STEAM projects do not change much whether the lesson is conducted in school or asynchronously at home, making it well positioned to help ease the pressure on teachers. When compared to other subjects, STEAM projects allow for more detailed step-by-step tutorials, which students can follow along with minimal instruction at home. Teachers can then encourage students to discuss their work afterwards to ensure that they are maintaining progress.
JA: As previously mentioned, bringing the arts into STEM learning helps children to continue learning remotely, where previously this may have been more challenging. Students can incorporate whatever tools they have at their disposal – getting hands-on with fabrics, paper, bricks, cardboard, recycled materials, or even objects from outside.
Hands-on learning provides a medium for building ideas and models while practising important skills such as communication, collaboration, critical-thinking and creativity.
Giving them free reign can help encourage imagination and develop design creativity and aesthetic skills. Parents or teachers can then challenge students by asking questions such as “Why did you use that piece?”, “What decisions did you make?”, “Where did you run into challenges?” and, crucially, “How did you overcome those challenges?”
It’s also important to tie activities into real-world examples and situations, to further children’s understanding of topics and concepts. For example, can they build a theme park ride that operates at different speeds or levels, a shelter that provides protection for animals depending on their habitat, or even wearable or digital accessories that support different lifestyles.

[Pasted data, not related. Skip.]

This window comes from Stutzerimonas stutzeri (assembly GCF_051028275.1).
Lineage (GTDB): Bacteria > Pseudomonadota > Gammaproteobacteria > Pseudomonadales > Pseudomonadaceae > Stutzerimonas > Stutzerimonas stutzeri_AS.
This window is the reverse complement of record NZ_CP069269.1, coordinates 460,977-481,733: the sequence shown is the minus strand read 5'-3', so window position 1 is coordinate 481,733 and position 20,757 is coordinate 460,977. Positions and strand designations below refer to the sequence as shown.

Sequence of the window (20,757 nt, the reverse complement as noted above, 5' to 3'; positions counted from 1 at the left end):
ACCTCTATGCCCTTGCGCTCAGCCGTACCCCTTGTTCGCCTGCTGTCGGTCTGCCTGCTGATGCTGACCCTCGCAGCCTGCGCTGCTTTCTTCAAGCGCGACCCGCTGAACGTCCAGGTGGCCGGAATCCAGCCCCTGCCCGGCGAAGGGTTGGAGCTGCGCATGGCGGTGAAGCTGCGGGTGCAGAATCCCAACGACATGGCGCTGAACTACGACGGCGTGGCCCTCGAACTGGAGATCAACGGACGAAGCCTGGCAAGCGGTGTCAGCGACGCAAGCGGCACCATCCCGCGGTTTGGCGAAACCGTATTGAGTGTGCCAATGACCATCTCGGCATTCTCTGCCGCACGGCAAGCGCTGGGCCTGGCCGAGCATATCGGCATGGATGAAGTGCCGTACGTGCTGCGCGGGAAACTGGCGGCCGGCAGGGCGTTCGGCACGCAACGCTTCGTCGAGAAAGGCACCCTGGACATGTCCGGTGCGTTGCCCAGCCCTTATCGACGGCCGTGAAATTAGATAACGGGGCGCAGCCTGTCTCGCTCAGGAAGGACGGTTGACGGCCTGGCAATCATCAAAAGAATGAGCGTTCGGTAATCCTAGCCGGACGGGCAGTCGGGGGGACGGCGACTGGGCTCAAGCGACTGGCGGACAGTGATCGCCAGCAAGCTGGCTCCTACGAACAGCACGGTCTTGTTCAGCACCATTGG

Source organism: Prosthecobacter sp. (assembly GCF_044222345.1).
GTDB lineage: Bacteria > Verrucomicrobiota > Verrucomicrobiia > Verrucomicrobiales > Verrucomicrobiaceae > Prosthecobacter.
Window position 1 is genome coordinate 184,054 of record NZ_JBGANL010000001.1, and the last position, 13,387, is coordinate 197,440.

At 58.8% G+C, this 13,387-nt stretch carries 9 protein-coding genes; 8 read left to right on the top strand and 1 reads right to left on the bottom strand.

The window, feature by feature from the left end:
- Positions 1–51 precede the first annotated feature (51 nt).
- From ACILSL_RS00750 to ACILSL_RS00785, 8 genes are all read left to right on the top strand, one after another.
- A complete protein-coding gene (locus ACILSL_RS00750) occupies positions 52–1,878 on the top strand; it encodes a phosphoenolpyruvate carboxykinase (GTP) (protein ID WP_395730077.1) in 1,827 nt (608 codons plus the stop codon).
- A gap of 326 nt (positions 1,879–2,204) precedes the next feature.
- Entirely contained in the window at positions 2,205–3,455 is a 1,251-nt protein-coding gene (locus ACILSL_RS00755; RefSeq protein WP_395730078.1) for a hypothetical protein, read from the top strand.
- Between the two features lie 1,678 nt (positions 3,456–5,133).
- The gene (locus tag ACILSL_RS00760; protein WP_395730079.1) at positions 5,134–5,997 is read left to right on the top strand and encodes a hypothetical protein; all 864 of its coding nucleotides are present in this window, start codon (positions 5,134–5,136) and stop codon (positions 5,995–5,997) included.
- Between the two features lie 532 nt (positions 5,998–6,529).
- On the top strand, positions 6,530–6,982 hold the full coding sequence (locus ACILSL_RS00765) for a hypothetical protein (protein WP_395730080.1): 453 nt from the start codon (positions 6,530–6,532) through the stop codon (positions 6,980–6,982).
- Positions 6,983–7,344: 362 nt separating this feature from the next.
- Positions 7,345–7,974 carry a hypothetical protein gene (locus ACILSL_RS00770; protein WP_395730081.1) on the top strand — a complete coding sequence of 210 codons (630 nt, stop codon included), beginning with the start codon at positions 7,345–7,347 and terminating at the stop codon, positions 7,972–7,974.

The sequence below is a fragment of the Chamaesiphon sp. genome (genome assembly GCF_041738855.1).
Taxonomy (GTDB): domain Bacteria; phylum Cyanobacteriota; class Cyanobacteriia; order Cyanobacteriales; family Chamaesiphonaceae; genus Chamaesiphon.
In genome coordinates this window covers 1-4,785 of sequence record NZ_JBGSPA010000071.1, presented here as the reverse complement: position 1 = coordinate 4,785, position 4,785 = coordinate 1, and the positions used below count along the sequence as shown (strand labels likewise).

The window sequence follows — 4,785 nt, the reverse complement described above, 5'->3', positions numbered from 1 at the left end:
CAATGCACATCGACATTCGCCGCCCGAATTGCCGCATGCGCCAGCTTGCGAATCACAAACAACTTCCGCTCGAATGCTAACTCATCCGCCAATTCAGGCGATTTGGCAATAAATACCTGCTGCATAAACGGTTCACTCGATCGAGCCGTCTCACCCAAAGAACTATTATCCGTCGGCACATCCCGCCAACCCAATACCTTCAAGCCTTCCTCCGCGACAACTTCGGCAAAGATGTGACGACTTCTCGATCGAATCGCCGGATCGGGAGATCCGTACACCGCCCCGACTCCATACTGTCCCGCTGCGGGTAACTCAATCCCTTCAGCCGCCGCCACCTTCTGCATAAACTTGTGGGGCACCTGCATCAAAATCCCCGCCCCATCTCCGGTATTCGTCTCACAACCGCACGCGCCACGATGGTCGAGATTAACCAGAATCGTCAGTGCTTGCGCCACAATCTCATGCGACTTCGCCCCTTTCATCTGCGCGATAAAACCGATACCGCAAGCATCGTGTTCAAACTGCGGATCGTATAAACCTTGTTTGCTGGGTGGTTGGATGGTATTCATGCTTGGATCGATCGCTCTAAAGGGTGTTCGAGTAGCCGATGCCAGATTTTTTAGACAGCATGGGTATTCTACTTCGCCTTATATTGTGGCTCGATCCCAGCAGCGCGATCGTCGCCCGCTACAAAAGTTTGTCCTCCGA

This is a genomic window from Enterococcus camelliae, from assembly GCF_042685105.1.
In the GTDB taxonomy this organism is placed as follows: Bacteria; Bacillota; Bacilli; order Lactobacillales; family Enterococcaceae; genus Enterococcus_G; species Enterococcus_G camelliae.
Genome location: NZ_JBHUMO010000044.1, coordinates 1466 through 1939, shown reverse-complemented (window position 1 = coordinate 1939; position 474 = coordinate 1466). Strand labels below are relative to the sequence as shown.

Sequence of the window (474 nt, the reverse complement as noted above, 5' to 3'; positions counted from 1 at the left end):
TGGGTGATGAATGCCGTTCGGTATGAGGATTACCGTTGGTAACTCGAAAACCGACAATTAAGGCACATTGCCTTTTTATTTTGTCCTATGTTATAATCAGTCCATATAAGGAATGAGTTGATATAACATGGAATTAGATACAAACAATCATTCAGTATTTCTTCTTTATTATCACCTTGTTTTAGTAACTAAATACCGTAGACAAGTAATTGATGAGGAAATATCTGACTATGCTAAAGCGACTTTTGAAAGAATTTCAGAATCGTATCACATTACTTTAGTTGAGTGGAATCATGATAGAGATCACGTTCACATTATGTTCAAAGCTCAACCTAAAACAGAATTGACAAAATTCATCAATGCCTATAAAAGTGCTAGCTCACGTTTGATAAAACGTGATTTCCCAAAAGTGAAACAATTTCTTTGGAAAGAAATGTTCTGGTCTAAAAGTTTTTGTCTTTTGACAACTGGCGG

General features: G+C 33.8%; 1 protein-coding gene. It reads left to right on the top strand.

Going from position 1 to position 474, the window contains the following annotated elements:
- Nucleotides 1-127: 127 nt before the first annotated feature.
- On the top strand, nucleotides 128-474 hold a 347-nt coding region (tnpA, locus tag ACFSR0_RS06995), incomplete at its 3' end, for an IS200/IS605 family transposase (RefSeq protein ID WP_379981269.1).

All ages from pre-school to secondary (and beyond) can benefit from the open-ended and playful nature of STEAM learning, unlocking true learning potential by allowing students to approach problems from their own unique angle. Learning through doing allows students to take ownership of their education by independently exploring and discovering – all skills that will carry them through school and into adulthood.
LL: Yes, I believe STEAM is suited to students learning the same material at different times and in different locations. One great example of this is 3D printing, which combines science, technology, engineering, art and mathematics all in one. Providing a student has access to a printer, the internet and a laptop, PC or mobile device, 3D printing is definitely something that could be learnt, explored and enjoyed independently at home.
This might sound unobtainable when applying the current education mindset to 3D printing, where a school has one very expensive printer costing thousands of pounds, to be shared between a whole class or entire school population. However, we are importing mini personal 3D printers to sell to students for under £100 – a game changer for STEAM.
Empowering students with the right 3D design tools to take their ideas, create a design and then turn it into reality would bring so many positive learning outcomes, teaching children a variety of skills including effective planning, accurate measurement, properties of materials, understanding of 3D shapes, problem-solving and creative design. Devising real-life contexts, such as 3D printing a doorstop or something useful for the home, would give the learning purpose and meaning.
I think we are likely to see more interactive live broadcasting in the coming months, as education organisations adapt to a new normal – Jade Parkinson-Hill
Q. How has technology been used to enhance the delivery of STEAM education in schools, colleges, universities and MATs?